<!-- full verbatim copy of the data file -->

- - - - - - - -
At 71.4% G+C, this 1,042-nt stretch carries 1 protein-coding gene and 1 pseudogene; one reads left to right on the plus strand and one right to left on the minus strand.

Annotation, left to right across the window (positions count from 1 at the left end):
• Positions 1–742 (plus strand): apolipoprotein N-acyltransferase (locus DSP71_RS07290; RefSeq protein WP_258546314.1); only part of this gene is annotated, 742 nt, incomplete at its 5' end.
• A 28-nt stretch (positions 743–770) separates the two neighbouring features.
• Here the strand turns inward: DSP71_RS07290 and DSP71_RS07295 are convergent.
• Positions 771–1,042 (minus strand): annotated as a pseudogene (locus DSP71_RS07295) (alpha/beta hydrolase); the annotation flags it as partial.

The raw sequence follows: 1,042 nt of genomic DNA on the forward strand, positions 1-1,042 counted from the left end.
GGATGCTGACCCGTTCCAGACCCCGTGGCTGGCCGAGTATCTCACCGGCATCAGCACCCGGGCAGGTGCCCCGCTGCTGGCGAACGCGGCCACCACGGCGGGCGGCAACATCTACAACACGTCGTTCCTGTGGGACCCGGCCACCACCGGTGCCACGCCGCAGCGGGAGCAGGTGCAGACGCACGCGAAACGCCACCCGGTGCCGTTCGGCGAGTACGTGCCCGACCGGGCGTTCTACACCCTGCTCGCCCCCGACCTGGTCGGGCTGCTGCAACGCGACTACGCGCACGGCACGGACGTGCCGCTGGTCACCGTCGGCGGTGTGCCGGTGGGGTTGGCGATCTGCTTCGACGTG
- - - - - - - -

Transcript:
At 71.4% G+C, this 1,042-nt stretch carries 1 protein-coding gene and 1 pseudogene; one reads left to right on the plus strand and one right to left on the minus strand.

Annotation, left to right across the window (positions count from 1 at the left end):
• Positions 1–742 (plus strand): apolipoprotein N-acyltransferase (locus DSP71_RS07290; RefSeq protein WP_258546314.1); only part of this gene is annotated, 742 nt, incomplete at its 5' end.
• A 28-nt stretch (positions 743–770) separates the two neighbouring features.
• Here the strand turns inward: DSP71_RS07290 and DSP71_RS07295 are convergent.
• Positions 771–1,042 (minus strand): annotated as a pseudogene (locus DSP71_RS07295) (alpha/beta hydrolase); the annotation flags it as partial.

The raw sequence follows: 1,042 nt of genomic DNA on the forward strand, positions 1-1,042 counted from the left end.
GGATGCTGACCCGTTCCAGACCCCGTGGCTGGCCGAGTATCTCACCGGCATCAGCACCCGGGCAGGTGCCCCGCTGCTGGCGAACGCGGCCACCACGGCGGGCGGCAACATCTACAACACGTCGTTCCTGTGGGACCCGGCCACCACCGGTGCCACGCCGCAGCGGGAGCAGGTGCAGACGCACGCGAAACGCCACCCGGTGCCGTTCGGCGAGTACGTGCCCGACCGGGCGTTCTACACCCTGCTCGCCCCCGACCTGGTCGGGCTGCTGCAACGCGACTACGCGCACGGCACGGACGTGCCGCTGGTCACCGTCGGCGGTGTGCCGGTGGGGTTGGCGATCTGCTTCGACGTG